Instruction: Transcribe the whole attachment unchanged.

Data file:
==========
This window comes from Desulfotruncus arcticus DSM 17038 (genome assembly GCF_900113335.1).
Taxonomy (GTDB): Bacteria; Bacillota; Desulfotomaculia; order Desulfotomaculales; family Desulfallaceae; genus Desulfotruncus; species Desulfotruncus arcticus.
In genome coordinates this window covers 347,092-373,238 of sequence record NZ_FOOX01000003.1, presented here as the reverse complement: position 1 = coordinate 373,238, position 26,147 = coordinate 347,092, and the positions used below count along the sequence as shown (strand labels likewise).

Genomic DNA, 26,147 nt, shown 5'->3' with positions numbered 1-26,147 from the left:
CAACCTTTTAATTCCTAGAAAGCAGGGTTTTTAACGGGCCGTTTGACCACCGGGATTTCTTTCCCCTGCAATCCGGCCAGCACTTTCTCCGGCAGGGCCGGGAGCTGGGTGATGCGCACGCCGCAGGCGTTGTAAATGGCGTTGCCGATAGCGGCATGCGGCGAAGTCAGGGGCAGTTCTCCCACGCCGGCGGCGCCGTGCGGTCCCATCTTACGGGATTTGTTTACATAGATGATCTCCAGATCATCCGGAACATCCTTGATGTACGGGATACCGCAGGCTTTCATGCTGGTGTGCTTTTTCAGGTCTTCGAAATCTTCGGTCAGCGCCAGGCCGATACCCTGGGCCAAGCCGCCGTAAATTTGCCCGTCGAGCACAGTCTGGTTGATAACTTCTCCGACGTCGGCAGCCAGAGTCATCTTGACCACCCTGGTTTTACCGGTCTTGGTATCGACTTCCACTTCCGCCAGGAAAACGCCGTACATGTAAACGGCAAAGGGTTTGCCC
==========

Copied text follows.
This window comes from Desulfotruncus arcticus DSM 17038 (genome assembly GCF_900113335.1).
Taxonomy (GTDB): Bacteria; Bacillota; Desulfotomaculia; order Desulfotomaculales; family Desulfallaceae; genus Desulfotruncus; species Desulfotruncus arcticus.
In genome coordinates this window covers 347,092-373,238 of sequence record NZ_FOOX01000003.1, presented here as the reverse complement: position 1 = coordinate 373,238, position 26,147 = coordinate 347,092, and the positions used below count along the sequence as shown (strand labels likewise).

Genomic DNA, 26,147 nt, shown 5'->3' with positions numbered 1-26,147 from the left:
CAACCTTTTAATTCCTAGAAAGCAGGGTTTTTAACGGGCCGTTTGACCACCGGGATTTCTTTCCCCTGCAATCCGGCCAGCACTTTCTCCGGCAGGGCCGGGAGCTGGGTGATGCGCACGCCGCAGGCGTTGTAAATGGCGTTGCCGATAGCGGCATGCGGCGAAGTCAGGGGCAGTTCTCCCACGCCGGCGGCGCCGTGCGGTCCCATCTTACGGGATTTGTTTACATAGATGATCTCCAGATCATCCGGAACATCCTTGATGTACGGGATACCGCAGGCTTTCATGCTGGTGTGCTTTTTCAGGTCTTCGAAATCTTCGGTCAGCGCCAGGCCGATACCCTGGGCCAAGCCGCCGTAAATTTGCCCGTCGAGCACAGTCTGGTTGATAACTTCTCCGACGTCGGCAGCCAGAGTCATCTTGACCACCCTGGTTTTACCGGTCTTGGTATCGACTTCCACTTCCGCCAGGAAAACGCCGTACATGTAAACGGCAAAGGGTTTGCCC